Reiman, Michael P, and J W Matheson. “Restricted Hip Mobility: Clinical Suggestions for Self-Mobilization and Muscle Re-Education.” International Journal of Sports Physical Therapy, U.S. National Library of Medicine, Oct. 2013, www.ncbi.nlm.nih.gov/pmc/articles/PMC3811738/.
Reiman, Michael P, and J W Matheson. “Restricted Hip Mobility: Clinical Suggestions for Self-Mobilization and Muscle Re-Education.” International Journal of Sports Physical Therapy, U.S. National Library of Medicine, Oct. 2013, www.ncbi.nlm.nih.gov/pmc/articlhttps://www.ncbi.nlm.nih.gov/pmc/articles/PMC8027473/es/PMC3811738/.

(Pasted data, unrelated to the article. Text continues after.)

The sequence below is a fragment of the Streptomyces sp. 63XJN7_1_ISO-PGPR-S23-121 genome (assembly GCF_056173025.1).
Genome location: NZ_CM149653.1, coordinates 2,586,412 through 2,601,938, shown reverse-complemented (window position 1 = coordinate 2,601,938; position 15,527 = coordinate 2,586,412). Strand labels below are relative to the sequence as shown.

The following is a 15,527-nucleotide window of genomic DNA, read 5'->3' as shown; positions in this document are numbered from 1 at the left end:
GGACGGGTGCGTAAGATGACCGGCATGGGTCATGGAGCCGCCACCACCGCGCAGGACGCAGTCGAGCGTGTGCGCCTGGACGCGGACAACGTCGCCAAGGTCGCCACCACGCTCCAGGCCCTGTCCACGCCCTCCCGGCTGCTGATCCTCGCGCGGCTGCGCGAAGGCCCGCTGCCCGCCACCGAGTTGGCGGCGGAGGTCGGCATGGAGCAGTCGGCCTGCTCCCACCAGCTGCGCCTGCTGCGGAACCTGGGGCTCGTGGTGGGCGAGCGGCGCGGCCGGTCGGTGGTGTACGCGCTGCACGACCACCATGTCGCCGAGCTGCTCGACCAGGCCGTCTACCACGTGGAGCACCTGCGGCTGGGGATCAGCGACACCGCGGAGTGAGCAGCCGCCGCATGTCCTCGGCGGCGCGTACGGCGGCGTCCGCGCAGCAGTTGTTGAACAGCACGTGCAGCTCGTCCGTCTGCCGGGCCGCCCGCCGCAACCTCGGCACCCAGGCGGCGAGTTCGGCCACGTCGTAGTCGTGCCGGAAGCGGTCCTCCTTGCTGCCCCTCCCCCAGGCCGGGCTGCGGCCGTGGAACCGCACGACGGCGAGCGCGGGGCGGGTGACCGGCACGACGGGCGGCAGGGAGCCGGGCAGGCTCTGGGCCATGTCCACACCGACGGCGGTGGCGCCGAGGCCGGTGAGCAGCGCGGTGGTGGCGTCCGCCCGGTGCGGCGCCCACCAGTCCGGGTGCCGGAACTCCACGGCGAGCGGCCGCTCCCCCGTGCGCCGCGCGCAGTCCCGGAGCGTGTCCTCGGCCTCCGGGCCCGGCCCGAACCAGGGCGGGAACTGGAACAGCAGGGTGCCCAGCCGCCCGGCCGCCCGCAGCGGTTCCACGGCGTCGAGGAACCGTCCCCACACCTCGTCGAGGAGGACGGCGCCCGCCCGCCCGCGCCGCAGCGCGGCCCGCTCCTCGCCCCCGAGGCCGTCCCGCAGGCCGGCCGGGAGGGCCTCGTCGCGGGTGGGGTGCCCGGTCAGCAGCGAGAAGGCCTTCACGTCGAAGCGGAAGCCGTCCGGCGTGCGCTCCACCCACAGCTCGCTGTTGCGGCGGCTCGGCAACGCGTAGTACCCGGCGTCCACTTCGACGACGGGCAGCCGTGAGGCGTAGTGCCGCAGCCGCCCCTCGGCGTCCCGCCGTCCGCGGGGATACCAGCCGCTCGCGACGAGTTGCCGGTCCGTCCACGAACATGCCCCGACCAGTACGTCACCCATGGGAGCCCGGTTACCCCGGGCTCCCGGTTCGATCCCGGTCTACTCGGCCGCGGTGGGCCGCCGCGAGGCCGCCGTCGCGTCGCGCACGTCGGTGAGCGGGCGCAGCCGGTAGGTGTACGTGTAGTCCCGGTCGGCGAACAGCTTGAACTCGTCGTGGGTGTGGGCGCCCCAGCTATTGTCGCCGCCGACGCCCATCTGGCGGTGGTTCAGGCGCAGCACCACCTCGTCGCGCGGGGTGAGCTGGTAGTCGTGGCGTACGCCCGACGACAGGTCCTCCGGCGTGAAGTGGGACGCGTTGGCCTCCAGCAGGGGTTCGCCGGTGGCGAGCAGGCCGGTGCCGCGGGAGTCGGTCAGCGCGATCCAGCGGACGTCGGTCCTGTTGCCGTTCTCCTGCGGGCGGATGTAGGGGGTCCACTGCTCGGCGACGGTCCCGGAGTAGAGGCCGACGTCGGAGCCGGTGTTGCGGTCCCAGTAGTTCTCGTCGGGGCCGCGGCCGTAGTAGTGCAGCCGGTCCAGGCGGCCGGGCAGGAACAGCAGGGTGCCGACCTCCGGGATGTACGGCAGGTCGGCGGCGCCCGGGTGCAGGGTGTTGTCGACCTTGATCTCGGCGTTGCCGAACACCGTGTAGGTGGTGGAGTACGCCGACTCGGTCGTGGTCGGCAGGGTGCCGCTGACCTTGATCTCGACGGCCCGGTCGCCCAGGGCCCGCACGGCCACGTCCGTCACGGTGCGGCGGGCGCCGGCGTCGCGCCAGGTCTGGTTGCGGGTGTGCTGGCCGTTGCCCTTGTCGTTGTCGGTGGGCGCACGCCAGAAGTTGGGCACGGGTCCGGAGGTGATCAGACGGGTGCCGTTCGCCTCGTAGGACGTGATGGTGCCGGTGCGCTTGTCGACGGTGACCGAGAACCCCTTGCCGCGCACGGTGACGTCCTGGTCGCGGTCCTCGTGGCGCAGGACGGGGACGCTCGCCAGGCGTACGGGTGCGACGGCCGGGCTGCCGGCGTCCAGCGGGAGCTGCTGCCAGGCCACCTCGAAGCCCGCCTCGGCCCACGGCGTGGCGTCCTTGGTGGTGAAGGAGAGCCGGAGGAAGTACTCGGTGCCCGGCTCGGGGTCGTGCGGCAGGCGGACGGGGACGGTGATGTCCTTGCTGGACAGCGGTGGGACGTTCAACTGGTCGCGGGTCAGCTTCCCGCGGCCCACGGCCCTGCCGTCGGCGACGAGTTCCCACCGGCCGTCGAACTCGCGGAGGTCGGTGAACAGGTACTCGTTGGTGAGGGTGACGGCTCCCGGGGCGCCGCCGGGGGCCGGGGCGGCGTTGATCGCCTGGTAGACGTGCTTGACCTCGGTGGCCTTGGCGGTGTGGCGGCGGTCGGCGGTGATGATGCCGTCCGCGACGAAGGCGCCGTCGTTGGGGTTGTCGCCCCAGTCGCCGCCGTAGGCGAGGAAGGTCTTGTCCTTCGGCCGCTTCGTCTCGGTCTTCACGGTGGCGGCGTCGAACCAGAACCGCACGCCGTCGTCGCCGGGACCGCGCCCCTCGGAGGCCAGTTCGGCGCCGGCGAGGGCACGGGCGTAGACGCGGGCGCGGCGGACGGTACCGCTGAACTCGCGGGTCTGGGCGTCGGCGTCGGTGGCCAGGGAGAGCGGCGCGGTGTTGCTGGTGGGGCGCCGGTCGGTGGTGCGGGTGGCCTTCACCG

The information herein on "Different Stretches To Improve Hip Mobility" is not intended to replace a one-on-one relationship with a qualified health care professional or licensed physician and is not medical advice. We encourage you to make healthcare decisions based on your research and partnership with a qualified healthcare professional.
Our information scope is limited to Chiropractic, musculoskeletal, physical medicines, wellness, contributing etiological viscerosomatic disturbances within clinical presentations, associated somatovisceral reflex clinical dynamics, subluxation complexes, sensitive health issues, and/or functional medicine articles, topics, and discussions.
We provide and present clinical collaboration with specialists from various disciplines. Each specialist is governed by their professional scope of practice and their jurisdiction of licensure. We use functional health & wellness protocols to treat and support care for the injuries or disorders of the musculoskeletal system.